Perhaps it could be argued that these are not actually essential and if you have small fingers and are very dextrous that may be true. Many modellers will find positioning very small parts almost impossible without tweezers and they will certainly make things a lot easier.
Tweezers are very cheap and readily available because they are used for cosmetic purposes, but purpose built modellers’, or engineers’ tweezers are much more useful.
They come in a wide variety of shapes and sizes. Some have flat ‘blade’ type ends and some have the arms ending in points. Some are straight ended and some have the ends at an angle. There are types that are spring loaded so they grip the object automatically whilst others can be locked on the object with whatever pressure the user wants.
Many modellers build up a collection of tweezers as they progress. No matter how many different pairs of tweezers you have you will always find some object or place where you cannot quite reach.
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That completes the list of really essential tools and armed with these it should be possible to complete a simple model. There are some other tools, that whilst not absolutely essential for the beginner, are highly useful, especially for someone determined to get a reasonable finish from the start and these will complete ‘The Basic Toolbox’.
Highly Useful Tools
- Flush cutter / side cutting pliers
- Needle files / sanding sticks
- Pin chuck and drills
Removing parts from the sprue with a knife is difficult and risks damaging the part. A small pair of pliers that snips off the part leaving very little of the sprue is very helpful and both saves time and increases modelling pleasure. Xuron is a popular brand although there are others on the market. Flush cutters and similar types of pliers and cutters vary in quality enormously. Be very wary of cheap tools of this type and stick to a respected name. Cheap tools are often made of inferior materials and will very soon begin to show wear giving poor results.
Needle Files / Sanding Sticks
Although the production standards for model kits have improved out of all recognition since the early days of the hobby, modellers still do a lot of sanding and shaping. Sand paper or ‘Wet and Dry’ paper are useful, but the work will be much easier with specialist sanding tools.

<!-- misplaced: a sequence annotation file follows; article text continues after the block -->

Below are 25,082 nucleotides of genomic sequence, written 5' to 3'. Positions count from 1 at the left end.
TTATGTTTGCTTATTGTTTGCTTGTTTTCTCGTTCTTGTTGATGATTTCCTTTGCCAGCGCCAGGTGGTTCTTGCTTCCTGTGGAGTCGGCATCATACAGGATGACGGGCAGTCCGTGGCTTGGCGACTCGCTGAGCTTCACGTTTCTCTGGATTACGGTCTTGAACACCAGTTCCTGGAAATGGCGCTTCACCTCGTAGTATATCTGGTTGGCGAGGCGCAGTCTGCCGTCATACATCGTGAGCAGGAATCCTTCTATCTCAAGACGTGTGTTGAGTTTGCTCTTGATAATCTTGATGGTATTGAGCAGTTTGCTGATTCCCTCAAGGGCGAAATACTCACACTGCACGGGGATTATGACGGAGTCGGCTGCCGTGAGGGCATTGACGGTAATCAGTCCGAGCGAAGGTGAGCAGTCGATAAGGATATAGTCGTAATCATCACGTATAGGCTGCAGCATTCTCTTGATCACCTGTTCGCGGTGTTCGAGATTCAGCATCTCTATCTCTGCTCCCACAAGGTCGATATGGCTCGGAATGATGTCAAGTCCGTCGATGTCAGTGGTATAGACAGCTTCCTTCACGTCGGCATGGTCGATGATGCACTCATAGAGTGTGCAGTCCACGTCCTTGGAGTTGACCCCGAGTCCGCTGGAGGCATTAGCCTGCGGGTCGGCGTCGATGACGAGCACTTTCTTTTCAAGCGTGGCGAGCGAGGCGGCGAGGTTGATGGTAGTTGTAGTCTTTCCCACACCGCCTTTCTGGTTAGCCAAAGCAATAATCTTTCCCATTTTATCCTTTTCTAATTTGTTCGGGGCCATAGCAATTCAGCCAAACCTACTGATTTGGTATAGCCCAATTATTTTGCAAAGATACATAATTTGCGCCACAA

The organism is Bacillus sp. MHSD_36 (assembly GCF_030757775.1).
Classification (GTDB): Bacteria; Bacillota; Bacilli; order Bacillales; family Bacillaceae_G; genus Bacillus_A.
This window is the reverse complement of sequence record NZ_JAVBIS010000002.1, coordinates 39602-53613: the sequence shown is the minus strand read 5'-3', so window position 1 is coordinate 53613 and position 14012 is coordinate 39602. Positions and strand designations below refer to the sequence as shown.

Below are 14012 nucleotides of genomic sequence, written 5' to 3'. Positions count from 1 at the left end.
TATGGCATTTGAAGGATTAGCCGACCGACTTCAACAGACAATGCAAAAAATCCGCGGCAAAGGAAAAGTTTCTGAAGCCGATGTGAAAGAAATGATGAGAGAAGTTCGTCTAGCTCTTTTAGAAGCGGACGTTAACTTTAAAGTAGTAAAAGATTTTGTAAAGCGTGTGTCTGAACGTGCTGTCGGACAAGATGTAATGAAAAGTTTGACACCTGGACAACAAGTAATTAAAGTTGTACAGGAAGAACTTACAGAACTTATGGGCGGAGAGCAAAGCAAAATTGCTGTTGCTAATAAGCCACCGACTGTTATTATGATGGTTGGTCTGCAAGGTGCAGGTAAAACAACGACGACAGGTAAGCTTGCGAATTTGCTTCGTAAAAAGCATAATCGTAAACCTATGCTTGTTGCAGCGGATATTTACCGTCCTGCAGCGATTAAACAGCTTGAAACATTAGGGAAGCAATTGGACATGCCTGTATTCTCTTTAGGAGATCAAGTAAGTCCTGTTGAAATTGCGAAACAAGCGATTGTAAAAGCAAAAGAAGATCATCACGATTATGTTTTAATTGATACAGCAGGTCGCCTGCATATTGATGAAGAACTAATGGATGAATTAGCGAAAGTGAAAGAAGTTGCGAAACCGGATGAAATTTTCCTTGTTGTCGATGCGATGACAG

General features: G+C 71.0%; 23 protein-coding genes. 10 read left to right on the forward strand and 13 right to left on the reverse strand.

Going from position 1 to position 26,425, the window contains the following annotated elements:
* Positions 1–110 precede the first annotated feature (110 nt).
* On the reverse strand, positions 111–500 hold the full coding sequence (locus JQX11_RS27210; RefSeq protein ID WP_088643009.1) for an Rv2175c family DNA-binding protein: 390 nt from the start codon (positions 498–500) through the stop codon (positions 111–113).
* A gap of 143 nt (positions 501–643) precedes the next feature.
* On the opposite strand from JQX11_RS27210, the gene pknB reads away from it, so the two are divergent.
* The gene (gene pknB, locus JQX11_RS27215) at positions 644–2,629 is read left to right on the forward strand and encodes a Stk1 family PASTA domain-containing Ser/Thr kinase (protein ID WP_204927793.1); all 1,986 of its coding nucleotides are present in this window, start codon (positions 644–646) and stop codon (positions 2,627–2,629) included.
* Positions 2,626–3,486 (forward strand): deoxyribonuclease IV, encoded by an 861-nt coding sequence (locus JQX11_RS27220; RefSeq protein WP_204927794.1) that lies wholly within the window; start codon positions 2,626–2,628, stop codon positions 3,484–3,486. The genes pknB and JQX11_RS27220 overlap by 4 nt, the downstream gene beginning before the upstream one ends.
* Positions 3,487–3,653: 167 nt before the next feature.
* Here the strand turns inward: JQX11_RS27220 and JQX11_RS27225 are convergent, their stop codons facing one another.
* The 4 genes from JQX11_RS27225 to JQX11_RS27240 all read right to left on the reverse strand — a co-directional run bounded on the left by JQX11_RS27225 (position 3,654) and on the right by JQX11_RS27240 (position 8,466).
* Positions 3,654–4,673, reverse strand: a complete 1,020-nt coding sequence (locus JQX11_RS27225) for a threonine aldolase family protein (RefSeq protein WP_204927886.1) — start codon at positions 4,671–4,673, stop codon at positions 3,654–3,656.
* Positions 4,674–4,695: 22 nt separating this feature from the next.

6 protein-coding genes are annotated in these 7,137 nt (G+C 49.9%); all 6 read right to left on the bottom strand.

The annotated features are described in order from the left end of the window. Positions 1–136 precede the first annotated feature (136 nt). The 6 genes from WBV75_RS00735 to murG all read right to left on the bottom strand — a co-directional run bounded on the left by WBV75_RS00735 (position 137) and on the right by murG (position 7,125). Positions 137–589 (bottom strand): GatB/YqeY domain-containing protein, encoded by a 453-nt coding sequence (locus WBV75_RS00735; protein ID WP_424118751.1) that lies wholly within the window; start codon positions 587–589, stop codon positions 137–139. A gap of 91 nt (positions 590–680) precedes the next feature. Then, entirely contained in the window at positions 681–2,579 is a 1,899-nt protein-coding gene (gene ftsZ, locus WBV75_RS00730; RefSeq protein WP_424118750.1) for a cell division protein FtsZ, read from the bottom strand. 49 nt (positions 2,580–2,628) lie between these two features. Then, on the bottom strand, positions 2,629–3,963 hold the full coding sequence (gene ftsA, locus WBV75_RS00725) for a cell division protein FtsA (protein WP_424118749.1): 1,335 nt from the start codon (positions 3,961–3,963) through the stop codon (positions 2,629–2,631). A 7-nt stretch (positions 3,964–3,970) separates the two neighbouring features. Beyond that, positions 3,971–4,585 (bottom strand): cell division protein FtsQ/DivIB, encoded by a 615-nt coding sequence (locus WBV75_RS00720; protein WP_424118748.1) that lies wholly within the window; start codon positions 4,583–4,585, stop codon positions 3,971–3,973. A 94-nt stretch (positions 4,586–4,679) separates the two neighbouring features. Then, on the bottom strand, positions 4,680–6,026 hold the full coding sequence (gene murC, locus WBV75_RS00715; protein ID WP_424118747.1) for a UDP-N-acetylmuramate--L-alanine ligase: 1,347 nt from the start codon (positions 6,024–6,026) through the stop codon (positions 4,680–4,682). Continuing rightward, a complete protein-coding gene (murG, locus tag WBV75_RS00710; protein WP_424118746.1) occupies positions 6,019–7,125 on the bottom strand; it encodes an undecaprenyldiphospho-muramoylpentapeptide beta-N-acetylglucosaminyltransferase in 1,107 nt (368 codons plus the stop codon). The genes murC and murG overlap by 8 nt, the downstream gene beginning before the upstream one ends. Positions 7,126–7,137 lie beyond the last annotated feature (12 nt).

Needle files are very small files with different cross sections such as flat, square, triangular, round and half-round. They also vary in how course they are with some being intended to remove large amounts of plastic quickly and other intended for more subtle work. Needle files with very fine teeth are sometimes called ‘Swiss’ files. Needle files may come with or without a handle (the latter being intended to fit to a knife or other handle).
Needle files are very useful for widening holes and shaping plastic where a particular profile is needed and as they are relatively inexpensive every modeller should have at least one set.
Sanding sticks are flat sticks with abrasive material on each side. They come in a range of courseness just like sand paper and some sticks will have different grades on each side. Many modellers find these easier to use and get better results than with traditional sand paper or ‘Wet and Dry’ paper.
Pin Chuck/Vise And Drills
A pin chuck is a hand held and hand powered mini-drill which is sometimes referred to as a pin vise. Together with a set of twist drills it will allow the modeller to drill a variety of sizes of hole through plastic and resin (but not metal). For plastic, it is better to use a hand drill rather than a motorised drill because the low melting point of plastic means that any motorised drill is more likely to melt through the plastic rather than drill though it and this can make an unsightly mess. It is also much easier to exercise fine control with a hand drill.
It is, perhaps, surprising how many times a modeller needs to drill holes in a model kit. There are often locating holes to be drilled out and the ends of gun barrels need to be hollowed out.
A pin vise is also useful as a scribing tool by putting an ordinary needle in the chuck. Since needles come in all sizes there is an easily obtainable supply of different sizes of scribing tools. Scribing is one of those skills that any modeller has to master, whether it be scribing new panel lines, or re-scribing those that have been filled or sanded away as part of the construction process. Specialist scribers are available and are very good but the beginner can usually get by with this improvised tool.
These tools complete ‘The Basic Tool Kit’ and should be sufficient for the beginner to complete the first few models. There are a host of other tools available which will extend the abilities of the modeller and these can be added to the tool box as and when needed. These are covered in the article ‘Advanced Tools’ .
Although this article has covered the tools required to start modelling there are also a few materials needed as well, such as glue and filler. These are also the subject of a separate article.